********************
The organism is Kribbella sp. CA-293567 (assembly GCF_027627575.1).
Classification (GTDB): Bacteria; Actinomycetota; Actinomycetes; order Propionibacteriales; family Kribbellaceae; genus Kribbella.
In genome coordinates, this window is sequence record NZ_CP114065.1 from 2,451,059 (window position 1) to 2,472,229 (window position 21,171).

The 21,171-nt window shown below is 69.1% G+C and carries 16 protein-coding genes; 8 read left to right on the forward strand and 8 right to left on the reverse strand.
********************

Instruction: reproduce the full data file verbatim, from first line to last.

The organism is Kribbella sp. CA-293567 (assembly GCF_027627575.1).
Classification (GTDB): Bacteria; Actinomycetota; Actinomycetes; order Propionibacteriales; family Kribbellaceae; genus Kribbella.
In genome coordinates, this window is sequence record NZ_CP114065.1 from 2,451,059 (window position 1) to 2,472,229 (window position 21,171).

The 21,171-nt window shown below is 69.1% G+C and carries 16 protein-coding genes; 8 read left to right on the forward strand and 8 right to left on the reverse strand.